What you will learn: SearchStorage.com readers frequently ask questions about switches. This article offers a collection of expert responses to recent reader questions.
According to Whatis.com, in a telecommunications network, a switch is a device that channels incoming data from...
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any multiple input port to the specific output port that will take the data toward its intended destination. Basically, it's a technological traffic cop that keeps information traveling across the network from getting all smashed together.
Over the years,
storage area networks (SAN) have typically employed
Fibre Channel (FC) switches to form a fabric. SAN switching products are primarily FC-based, ranging in size from a couple of ports to hundreds. SAN switches support speeds of 1 Gbps, 2 Gbps, 4 Gbps and 10 Gbps. Today's SAN switches also offer intelligence that can support high-level capabilities, like storage virtualization, security and a variety of other tasks. Over the past few years, IP SANs have also increased in popularity. These SANs employ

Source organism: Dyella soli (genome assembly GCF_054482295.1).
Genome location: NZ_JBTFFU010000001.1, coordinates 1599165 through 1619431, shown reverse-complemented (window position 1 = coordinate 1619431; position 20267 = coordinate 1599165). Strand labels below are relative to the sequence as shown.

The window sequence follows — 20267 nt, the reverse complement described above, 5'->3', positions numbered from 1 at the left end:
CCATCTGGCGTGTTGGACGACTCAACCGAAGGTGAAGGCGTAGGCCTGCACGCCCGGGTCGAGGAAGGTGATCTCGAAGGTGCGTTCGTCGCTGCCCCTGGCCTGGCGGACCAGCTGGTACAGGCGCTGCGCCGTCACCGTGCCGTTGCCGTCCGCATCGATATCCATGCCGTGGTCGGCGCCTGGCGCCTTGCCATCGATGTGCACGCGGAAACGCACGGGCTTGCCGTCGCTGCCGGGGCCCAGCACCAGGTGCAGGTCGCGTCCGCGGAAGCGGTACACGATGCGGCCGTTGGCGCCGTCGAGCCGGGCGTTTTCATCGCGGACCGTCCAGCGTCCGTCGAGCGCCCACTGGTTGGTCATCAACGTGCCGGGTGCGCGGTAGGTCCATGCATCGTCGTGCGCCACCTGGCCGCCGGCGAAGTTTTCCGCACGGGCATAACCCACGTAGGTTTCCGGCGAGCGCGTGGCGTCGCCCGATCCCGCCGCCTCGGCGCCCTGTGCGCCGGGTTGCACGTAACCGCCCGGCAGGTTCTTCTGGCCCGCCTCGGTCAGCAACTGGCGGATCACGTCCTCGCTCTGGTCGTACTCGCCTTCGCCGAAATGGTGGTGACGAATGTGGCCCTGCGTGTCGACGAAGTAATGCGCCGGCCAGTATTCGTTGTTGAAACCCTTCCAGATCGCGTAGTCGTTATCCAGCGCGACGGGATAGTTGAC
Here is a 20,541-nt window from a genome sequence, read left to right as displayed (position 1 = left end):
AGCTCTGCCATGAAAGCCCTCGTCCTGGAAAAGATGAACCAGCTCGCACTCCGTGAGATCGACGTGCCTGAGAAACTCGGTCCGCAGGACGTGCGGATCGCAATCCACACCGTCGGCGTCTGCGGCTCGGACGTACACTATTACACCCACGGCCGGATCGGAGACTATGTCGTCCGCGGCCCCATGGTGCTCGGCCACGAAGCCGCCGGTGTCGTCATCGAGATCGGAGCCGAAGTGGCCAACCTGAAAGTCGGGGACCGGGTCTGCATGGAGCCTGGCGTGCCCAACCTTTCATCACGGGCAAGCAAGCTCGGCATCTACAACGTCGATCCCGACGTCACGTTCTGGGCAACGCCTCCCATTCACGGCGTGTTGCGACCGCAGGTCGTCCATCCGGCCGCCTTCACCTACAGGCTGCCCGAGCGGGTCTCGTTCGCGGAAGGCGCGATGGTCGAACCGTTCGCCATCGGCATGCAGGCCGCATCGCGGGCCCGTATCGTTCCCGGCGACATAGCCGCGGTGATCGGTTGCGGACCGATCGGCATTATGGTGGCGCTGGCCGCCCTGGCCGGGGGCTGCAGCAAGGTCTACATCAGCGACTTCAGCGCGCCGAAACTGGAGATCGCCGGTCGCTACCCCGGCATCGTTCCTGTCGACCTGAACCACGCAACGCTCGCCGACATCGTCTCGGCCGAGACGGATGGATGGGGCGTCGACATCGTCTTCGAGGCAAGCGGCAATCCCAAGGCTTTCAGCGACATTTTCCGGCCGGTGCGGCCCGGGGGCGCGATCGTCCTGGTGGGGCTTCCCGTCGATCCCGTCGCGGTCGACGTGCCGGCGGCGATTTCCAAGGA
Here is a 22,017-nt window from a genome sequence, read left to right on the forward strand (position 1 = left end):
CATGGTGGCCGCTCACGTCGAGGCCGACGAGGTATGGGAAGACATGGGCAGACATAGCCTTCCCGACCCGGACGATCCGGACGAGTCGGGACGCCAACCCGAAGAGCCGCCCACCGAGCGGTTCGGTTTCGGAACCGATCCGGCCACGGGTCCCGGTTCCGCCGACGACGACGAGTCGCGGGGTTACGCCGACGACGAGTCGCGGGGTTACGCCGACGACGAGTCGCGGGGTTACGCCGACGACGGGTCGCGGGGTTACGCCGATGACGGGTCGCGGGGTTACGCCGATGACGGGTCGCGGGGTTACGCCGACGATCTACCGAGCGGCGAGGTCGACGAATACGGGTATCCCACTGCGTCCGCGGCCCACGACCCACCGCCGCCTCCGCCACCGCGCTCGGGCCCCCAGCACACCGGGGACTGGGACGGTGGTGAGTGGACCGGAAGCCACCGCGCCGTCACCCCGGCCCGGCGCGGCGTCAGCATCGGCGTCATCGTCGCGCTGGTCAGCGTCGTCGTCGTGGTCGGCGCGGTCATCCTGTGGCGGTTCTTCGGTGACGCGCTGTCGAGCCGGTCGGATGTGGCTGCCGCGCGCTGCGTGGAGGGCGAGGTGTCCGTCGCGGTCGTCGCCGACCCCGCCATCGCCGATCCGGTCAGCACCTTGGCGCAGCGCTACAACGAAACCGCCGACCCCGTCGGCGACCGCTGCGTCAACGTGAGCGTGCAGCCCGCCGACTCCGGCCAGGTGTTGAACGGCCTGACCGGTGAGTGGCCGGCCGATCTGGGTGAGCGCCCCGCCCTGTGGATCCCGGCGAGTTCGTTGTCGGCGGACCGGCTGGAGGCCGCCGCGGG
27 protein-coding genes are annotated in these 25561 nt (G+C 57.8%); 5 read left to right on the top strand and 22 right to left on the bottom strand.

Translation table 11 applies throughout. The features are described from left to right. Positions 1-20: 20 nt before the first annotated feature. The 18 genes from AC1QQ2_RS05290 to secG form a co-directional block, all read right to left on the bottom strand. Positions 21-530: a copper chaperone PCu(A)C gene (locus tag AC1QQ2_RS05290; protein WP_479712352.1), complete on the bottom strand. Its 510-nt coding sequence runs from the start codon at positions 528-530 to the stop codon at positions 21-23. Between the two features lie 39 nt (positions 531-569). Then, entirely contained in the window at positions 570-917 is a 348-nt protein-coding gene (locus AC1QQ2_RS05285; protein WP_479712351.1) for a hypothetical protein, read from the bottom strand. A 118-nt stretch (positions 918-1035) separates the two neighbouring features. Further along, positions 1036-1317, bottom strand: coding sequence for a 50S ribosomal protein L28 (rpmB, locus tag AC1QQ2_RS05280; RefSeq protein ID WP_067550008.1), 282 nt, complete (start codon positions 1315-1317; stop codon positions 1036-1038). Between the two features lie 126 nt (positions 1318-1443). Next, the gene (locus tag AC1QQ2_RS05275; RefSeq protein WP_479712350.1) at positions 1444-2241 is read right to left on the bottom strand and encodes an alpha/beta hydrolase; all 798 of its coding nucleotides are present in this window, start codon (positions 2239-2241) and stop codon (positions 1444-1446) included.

Ethernet-based switches supporting speeds from 10 Mbps to 10 Gbps, using copper and optical interfaces ranging in size from a couple of ports to hundreds of ports.
Switches are such an integral part of storage networking, its no surprise that over the years we have had a steady stream of switch-related questions in the Ask the Experts section of SearchStorage.com.
Check out some recent expert responses to reader questions below.
Ports changing from fabric to loop mode
Storage expert Greg Schulz explains why a reader's ports are changing from fabric to loop mode.
Connecting an MSA 1500 to an EVA 4000
Storage expert Greg Schulz discusses how to connect an MSA 1500 to an EVA 4000.
Director vs. switch
Storage expert Greg Schulz outlines things to consider when choosing switches for a SAN.
Using dark fiber to connect sites
SAN expert Greg Schulz discusses single-mode and multimode fiber optic cabling.
Fibre Channel Arbitrated Loop or switched disk?
Storage expert Greg Schulz offers advice to a reader considering buying high-end storage from two different vendors -- one uses Fibre Channel Arbitrated Loop technology and one uses a switched-disk interface.